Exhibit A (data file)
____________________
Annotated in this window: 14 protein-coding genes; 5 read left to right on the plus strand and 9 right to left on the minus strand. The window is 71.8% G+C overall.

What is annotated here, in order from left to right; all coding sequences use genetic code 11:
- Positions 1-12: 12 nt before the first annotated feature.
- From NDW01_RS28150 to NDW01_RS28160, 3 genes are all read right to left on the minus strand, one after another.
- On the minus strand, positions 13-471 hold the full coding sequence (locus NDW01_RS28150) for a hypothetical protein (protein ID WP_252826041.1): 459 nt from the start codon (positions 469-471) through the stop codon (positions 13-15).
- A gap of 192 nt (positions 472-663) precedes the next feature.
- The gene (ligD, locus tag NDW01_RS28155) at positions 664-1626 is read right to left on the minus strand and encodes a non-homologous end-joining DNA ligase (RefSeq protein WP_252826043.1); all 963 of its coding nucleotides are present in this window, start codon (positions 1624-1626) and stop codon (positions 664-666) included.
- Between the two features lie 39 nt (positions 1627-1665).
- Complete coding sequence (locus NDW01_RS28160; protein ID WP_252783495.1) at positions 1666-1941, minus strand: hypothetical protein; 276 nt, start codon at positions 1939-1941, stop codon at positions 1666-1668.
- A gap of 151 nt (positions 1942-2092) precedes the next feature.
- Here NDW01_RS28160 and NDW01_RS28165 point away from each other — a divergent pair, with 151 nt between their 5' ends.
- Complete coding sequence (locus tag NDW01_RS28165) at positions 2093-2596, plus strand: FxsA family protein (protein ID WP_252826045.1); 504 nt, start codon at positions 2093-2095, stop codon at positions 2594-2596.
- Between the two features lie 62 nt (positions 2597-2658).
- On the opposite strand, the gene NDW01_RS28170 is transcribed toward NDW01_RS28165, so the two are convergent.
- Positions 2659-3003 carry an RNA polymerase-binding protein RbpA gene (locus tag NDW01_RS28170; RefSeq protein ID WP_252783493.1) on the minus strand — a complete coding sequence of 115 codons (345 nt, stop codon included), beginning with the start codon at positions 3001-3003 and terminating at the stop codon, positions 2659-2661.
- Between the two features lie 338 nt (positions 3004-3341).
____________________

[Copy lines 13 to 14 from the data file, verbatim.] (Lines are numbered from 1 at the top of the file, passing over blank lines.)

- Between the two features lie 62 nt (positions 2597-2658).
- On the opposite strand, the gene NDW01_RS28170 is transcribed toward NDW01_RS28165, so the two are convergent.